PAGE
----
But in your unique situation, you should definitely get the advice of a good lawyer. I can't even imagine how it would work trying to coordinate things between you and the former owners and their insurance company, etc. How are you supposed to choose your finishes, etc when you aren't privy to the budget? In theory, even the hydro reimbursement would likely go to the previous owners since it's their policy, even though it's now on your bill. God forbid the previous owners take the payout and disappear, leaving you in the lurch with a destroyed house. Cover your butt, however you can.

    Bookmark   May 8, 2013 at 11:32PM
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Each state is different but did you have an attorney to buy the house? We need one here in NY and that's the attorney we contacted.

    Bookmark   May 9, 2013 at 7:28AM
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Brickhouse We've had this happen to us. TWICE! Broken pipes in In-Laws house we were selling. Small leak in plaster walls in old house, totally dried out prior to closing but it cost us about 15% of the purchase price in the house. Yes you read that right. This was around 15 years ago. They had an attorney.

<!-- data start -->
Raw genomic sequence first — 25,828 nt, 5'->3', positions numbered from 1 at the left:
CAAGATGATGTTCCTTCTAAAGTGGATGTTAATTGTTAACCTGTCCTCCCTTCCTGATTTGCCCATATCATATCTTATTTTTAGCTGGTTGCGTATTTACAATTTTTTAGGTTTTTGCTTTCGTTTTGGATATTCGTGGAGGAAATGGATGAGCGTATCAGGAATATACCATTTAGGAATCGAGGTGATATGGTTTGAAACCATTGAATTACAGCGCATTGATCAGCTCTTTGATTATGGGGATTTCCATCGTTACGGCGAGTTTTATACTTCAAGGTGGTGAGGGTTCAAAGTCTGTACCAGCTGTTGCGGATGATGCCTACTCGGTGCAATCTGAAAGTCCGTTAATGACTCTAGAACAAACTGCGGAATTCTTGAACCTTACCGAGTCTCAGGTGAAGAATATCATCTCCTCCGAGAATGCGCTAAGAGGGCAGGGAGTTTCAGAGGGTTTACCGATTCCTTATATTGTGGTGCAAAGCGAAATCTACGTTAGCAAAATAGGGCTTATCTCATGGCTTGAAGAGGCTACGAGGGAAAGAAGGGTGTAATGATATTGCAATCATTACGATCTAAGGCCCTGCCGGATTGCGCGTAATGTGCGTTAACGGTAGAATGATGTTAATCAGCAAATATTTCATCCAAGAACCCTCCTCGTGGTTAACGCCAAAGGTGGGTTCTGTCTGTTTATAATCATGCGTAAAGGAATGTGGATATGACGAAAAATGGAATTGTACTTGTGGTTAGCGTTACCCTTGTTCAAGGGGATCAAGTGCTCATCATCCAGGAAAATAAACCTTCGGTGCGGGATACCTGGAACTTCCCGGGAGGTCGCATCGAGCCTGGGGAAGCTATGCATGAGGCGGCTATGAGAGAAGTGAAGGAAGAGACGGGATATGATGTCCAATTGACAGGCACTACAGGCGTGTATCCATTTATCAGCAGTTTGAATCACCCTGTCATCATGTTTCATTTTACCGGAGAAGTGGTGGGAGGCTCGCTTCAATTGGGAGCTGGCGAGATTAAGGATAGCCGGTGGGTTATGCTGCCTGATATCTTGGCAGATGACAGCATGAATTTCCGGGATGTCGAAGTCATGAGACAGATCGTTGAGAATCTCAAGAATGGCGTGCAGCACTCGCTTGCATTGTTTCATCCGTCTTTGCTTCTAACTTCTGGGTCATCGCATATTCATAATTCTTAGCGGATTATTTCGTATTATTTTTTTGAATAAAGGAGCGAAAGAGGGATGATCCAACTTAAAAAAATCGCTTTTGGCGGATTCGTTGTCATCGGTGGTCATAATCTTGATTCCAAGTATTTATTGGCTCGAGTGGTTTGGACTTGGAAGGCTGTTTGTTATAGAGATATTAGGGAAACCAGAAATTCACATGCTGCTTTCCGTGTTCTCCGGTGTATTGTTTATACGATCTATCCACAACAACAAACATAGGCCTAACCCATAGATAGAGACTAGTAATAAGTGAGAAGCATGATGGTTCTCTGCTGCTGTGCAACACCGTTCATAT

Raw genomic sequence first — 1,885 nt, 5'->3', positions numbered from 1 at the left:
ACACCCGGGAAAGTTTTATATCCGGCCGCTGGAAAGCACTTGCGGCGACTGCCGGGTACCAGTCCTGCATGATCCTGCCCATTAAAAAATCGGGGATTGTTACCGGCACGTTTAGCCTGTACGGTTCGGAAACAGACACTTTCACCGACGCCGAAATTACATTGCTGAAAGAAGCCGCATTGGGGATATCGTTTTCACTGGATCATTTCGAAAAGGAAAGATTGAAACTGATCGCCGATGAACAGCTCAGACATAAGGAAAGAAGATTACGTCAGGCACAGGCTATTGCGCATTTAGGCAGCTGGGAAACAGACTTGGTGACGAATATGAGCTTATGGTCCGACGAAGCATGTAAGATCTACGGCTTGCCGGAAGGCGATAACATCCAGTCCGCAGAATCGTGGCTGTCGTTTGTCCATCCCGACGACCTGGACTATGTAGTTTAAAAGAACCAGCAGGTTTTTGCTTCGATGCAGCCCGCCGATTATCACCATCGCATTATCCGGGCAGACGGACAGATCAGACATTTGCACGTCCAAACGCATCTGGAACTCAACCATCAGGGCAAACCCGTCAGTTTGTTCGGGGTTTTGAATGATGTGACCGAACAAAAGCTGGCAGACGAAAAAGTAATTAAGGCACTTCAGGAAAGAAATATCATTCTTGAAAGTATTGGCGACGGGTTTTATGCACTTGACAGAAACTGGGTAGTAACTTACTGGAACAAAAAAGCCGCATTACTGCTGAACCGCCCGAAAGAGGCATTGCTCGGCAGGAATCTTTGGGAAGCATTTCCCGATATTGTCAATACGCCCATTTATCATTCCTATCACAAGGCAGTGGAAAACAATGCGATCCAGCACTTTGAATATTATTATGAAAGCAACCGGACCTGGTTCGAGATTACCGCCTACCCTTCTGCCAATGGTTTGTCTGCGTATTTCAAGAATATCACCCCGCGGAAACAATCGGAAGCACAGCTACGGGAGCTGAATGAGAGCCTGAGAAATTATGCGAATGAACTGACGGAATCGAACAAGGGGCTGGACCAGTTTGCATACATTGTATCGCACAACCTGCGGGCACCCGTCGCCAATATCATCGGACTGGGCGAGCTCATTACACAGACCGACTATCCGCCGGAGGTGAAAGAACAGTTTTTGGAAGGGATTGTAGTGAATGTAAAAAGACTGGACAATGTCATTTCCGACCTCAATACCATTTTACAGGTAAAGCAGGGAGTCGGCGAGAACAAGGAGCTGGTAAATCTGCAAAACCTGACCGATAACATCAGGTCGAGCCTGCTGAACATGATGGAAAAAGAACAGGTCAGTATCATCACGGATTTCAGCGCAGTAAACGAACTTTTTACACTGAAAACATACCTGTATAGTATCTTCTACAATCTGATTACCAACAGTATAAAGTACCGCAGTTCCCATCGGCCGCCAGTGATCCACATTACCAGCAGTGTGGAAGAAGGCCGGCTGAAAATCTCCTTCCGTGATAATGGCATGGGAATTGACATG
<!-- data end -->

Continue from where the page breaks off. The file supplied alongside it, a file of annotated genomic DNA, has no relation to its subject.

Seven years ago we had radiators burst in our small farmhouse. Furnace had failed while we were away and pipes froze. The insurance company wanted to just dry out and repaint. Seriously. After they left we pulled a couple walls down. It just smelled musty. It ended up being a TOTAL GUT. I mean TOTAL to the studs new electrical and plumbing.
The insurance company, ours, wanted us to reuse the kitchen cabinets because they were solid wood "they'll dry out"
The whole house was a disaster should have been torn down but we took the paltry sum of $ the insurance company paid and did the total redo ourselves. Cost about four times what insurance paid.
In this day and age of the complications of mold I would gut your kitchen totally at the very least. After the insurance cleanup and dry out when we pulled apart the house you wouldn't believe the mold issues even in the sub floors and beams.
Insurance companies just want to put lipstick on a pig and call it done. You need to really stand up for yourselves and go for a total redo of the kitchen. Just my opinion.
Thank you to your family for your service to our country.

    Bookmark   May 9, 2013 at 9:57AM
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"When we got the keys and walked in to our new home for the first time with the realtor, and rounded the bend the the kitchen.